Howard v. Canadian Natl/IL
United States Court of Appeals Fifth Circuit
F I L E D
IN THE UNITED STATES COURT OF APPEALS FOR THE FIFTH CIRCUIT May 24, 2007 Charles R. Fulbruge III Clerk No. 06-30747
SAMUEL J. HOWARD, Plaintiff-Appellant, versus CANADIAN NATIONAL/ILLINOIS CENTRAL RAILROAD, Defendant-Appellee.
Appeal from the United States District Court for the Middle District of Louisiana (03-CV-366)
Before GARWOOD, SMITH and DEMOSS, Circuit Judges. GARWOOD, Circuit Judge:* Plaintiff-appellant Samuel Howard (Howard) brought this suit in May 2003 against defendant-appellee Canadian National/Illinois Central Railroad (the railroad) under the Federal Employers'
Liability Act (FELA), 45 U.S.C. §§ 51 et seq., for personal injuries sustained on October 19, 2001, when, in the course of his employment with the railroad, he allegedly injured his back while Pursuant to 5TH CIR. R. 47.5 the Court has determined that this opinion should not be published and is not precedent except under the limited circumstances set forth in 5TH CIR. R. 47.5.4.
aligning or throwing one of the railroad's switches which was overly stiff and difficult to thus align or throw. The district court granted the railroad's motion for summary judgment, concluding that Howard had failed to present sufficient summary judgment evidence that the switch was defective or not properly functioning or had not been properly maintained or that the railroad was negligent in that it knew or should have known of or prevented that condition. The district court accordingly
dismissed Howard's suit with prejudice. Howard appeals that ruling. In a FELA case the plaintiff's burden of proof is
"featherweight" and "[o]ur precedents clearly establish that in this Circuit, a judgment as a matter of law against the plaintiff in a FELA suit is appropriate `only when there is a complete absence of probative facts' supporting the plaintiff's position." Rivera v. Union R. Co., 378 F.3d 502, 506 (5th Cir. 2004) (citation omitted). As we noted in Boeing Company v. Shipman, 411 F.2d 365 (5th Cir. 1969) (en banc), overruled in other respects, Gautreaux v. Scurlock Marine, 107 F.3d 331, 336 (5th Cir. 1997) (en banc), the FELA "complete absence of probative facts" standard is in sharp contrast to the more demanding test applicable in other civil cases, namely that "[o]n motions for directed verdict . . . the Court should consider all the evidence not just that which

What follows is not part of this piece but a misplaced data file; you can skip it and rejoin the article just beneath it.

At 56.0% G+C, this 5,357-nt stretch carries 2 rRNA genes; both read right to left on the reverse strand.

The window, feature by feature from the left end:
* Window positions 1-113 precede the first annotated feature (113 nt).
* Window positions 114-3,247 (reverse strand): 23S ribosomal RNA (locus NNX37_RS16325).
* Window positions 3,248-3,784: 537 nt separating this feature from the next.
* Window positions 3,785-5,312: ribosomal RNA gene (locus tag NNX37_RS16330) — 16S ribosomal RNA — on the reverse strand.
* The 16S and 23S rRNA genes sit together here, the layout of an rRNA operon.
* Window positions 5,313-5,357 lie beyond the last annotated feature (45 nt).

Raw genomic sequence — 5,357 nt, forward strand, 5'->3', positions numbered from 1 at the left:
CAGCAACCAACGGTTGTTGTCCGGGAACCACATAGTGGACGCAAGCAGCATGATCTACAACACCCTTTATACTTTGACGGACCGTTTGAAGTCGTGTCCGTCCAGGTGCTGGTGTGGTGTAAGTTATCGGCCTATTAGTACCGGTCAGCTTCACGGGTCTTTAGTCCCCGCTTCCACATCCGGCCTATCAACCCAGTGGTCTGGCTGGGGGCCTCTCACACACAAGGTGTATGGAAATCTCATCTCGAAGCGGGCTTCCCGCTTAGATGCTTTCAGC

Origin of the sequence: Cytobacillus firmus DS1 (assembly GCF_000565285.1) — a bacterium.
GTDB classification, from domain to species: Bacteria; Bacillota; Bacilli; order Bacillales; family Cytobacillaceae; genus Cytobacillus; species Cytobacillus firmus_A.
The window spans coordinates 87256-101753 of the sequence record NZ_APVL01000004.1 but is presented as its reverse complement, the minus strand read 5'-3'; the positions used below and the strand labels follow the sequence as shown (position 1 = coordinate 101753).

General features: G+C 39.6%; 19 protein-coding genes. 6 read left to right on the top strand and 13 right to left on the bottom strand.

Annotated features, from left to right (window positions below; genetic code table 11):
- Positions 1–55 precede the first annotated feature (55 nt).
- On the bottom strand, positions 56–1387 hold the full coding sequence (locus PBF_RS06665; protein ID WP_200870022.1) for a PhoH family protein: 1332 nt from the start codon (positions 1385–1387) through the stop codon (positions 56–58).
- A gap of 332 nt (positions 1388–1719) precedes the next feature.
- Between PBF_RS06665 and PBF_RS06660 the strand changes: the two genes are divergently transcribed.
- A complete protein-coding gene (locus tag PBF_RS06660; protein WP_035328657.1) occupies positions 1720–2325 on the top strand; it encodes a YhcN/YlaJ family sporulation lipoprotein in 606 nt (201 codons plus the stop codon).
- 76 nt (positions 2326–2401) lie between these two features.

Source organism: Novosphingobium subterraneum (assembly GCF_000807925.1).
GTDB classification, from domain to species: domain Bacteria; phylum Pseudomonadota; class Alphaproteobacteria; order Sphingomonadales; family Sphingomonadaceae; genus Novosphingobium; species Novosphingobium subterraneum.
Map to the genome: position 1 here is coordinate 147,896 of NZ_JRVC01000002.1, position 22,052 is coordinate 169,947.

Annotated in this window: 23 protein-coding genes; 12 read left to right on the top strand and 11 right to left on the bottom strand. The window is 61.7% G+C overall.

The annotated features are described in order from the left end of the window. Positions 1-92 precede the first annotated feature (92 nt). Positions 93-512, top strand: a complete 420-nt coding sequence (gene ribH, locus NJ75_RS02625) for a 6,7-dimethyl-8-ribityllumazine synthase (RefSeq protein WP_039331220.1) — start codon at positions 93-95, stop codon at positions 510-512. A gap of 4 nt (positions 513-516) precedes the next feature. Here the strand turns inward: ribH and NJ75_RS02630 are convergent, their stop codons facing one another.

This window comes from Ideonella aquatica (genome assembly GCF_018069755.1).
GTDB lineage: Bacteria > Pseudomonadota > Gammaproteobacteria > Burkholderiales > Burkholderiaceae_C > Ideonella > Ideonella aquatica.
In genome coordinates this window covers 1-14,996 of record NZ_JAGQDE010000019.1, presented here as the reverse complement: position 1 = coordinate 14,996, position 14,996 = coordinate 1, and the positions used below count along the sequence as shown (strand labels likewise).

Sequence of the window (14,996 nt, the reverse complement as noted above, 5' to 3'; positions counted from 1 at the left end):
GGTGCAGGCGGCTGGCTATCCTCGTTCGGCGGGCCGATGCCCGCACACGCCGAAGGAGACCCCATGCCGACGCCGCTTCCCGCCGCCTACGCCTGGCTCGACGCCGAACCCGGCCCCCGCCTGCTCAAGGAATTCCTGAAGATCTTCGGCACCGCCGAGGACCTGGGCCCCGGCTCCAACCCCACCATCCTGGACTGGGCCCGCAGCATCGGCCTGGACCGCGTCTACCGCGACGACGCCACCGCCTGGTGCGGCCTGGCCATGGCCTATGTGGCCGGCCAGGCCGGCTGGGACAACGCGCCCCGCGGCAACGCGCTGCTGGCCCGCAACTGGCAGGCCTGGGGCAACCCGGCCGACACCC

supports the non-mover's case . . . A mere scintilla of evidence is insufficient to present a question for the jury. . . . There must be a conflict in substantial evidence to create a jury question." Boeing at 374-75. On the other hand, "the
congressional intent in enacting the FELA was to secure jury determinations in a larger proportion of cases than would be true of ordinary common law actions . . . `trial by jury is part of the remedy in FELA cases.'" Id. at 371 (citation omitted). Under the
FELA, "`the jury's power to engage in inferences must be recognized as being significantly broader than in common law negligence actions.'" Id. (quoting with approval Chicago, Rock Island and Pacific Railroad Co. v. Melcher, 333 F.2d 996, 999-1000 (8th Cir. 1964). Moreover, in Boeing we observed "the test of sufficiency of the evidence in FELA cases is very much like the Alabama rule which provides that if there is a scintilla of evidence a jury question is presented." Id. at 373 n.9.
Having considered the arguments of counsel, the briefs of the parties and the record, we conclude that there is not a complete absence of evidence supporting Howard's position, that Howard's affidavit and deposition include some such evidence (at least when considered in connection with the railroad's failure to produce any relevant maintenance records and that its affidavits were somewhat
With respect to the railroad's complaints that the
district court erred in allowing Howard further discovery and in not striking his affidavit, we find no abuse of discretion. The judgment is REVERSED and the cause is REMANDED for further proceedings. REVERSED and REMANDED.
We of course express no opinion as to the sufficiency or effect of the evidence that may actually be admitted at trial as it may vary from what the present record reflects. 4
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